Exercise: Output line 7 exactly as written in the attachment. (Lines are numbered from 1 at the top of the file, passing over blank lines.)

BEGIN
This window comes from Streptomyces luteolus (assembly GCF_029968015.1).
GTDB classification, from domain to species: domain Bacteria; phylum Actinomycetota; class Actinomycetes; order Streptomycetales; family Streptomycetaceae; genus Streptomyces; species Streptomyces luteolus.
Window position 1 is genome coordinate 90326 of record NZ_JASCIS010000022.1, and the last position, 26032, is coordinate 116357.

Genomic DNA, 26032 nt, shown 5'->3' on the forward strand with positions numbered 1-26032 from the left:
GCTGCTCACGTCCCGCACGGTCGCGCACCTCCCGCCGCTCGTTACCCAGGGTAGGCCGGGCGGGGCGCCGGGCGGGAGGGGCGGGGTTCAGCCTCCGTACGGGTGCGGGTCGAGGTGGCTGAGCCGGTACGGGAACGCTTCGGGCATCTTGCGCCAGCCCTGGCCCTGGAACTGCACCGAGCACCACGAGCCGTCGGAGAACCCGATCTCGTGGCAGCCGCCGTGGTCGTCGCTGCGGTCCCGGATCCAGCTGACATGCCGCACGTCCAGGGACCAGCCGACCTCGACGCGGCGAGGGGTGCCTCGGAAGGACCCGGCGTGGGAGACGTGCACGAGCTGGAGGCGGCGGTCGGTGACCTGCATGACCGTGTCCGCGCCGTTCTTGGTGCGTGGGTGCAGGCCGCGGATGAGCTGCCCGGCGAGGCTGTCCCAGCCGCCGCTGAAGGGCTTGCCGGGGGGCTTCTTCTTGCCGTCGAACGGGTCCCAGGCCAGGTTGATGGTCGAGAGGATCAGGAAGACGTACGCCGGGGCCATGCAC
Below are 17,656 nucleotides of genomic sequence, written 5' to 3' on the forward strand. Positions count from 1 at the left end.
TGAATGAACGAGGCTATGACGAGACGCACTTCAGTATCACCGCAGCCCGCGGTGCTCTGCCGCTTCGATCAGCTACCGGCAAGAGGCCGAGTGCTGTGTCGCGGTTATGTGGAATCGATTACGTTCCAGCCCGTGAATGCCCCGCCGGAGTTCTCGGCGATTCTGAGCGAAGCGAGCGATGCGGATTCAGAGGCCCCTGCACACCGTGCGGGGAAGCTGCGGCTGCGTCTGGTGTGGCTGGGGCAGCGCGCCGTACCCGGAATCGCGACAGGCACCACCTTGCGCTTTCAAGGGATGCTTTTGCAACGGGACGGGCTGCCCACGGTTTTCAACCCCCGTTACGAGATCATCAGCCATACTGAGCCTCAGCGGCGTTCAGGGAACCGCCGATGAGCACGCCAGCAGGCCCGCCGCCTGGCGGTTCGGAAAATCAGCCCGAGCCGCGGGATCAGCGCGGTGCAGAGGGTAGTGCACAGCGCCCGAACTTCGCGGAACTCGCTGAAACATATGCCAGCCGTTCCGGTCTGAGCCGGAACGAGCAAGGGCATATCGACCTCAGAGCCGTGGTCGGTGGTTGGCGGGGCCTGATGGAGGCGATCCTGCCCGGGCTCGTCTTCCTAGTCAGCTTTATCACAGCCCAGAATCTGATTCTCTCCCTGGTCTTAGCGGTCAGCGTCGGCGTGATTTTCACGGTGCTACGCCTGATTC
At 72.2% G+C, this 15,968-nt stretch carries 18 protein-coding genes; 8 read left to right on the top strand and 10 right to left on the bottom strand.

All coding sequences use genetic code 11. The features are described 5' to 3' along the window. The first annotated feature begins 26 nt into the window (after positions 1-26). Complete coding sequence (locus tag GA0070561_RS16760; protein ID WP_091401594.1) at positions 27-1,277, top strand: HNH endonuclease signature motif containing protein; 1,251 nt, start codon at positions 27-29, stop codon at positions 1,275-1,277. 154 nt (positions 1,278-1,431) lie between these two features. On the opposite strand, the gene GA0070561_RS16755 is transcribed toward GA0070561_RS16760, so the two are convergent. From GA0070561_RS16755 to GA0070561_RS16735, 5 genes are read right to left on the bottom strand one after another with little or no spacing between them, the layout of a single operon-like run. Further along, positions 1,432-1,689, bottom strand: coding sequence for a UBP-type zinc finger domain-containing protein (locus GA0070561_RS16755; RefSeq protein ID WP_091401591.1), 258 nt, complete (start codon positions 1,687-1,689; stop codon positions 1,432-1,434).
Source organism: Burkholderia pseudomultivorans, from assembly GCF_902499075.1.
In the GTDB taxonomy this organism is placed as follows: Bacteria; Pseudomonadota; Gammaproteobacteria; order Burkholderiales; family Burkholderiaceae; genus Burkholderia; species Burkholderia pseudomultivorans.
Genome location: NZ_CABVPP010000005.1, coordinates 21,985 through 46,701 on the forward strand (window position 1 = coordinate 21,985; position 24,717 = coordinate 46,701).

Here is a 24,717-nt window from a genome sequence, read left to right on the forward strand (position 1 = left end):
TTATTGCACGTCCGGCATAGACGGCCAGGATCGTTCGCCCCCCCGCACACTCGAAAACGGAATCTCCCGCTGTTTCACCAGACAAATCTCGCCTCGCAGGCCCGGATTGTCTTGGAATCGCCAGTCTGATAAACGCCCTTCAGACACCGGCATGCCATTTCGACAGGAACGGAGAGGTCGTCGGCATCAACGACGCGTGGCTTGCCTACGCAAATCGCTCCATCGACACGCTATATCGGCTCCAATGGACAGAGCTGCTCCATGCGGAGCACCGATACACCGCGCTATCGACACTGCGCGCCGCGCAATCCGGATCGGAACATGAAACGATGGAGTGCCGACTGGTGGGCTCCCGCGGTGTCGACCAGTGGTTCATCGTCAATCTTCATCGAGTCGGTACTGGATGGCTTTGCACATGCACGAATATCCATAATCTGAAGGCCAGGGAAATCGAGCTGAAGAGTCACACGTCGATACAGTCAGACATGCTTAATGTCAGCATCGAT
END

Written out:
TGAATGAACGAGGCTATGACGAGACGCACTTCAGTATCACCGCAGCCCGCGGTGCTCTGCCGCTTCGATCAGCTACCGGCAAGAGGCCGAGTGCTGTGTCGCGGTTATGTGGAATCGATTACGTTCCAGCCCGTGAATGCCCCGCCGGAGTTCTCGGCGATTCTGAGCGAAGCGAGCGATGCGGATTCAGAGGCCCCTGCACACCGTGCGGGGAAGCTGCGGCTGCGTCTGGTGTGGCTGGGGCAGCGCGCCGTACCCGGAATCGCGACAGGCACCACCTTGCGCTTTCAAGGGATGCTTTTGCAACGGGACGGGCTGCCCACGGTTTTCAACCCCCGTTACGAGATCATCAGCCATACTGAGCCTCAGCGGCGTTCAGGGAACCGCCGATGAGCACGCCAGCAGGCCCGCCGCCTGGCGGTTCGGAAAATCAGCCCGAGCCGCGGGATCAGCGCGGTGCAGAGGGTAGTGCACAGCGCCCGAACTTCGCGGAACTCGCTGAAACATATGCCAGCCGTTCCGGTCTGAGCCGGAACGAGCAAGGGCATATCGACCTCAGAGCCGTGGTCGGTGGTTGGCGGGGCCTGATGGAGGCGATCCTGCCCGGGCTCGTCTTCCTAGTCAGCTTTATCACAGCCCAGAATCTGATTCTCTCCCTGGTCTTAGCGGTCAGCGTCGGCGTGATTTTCACGGTGCTACGCCTGATTC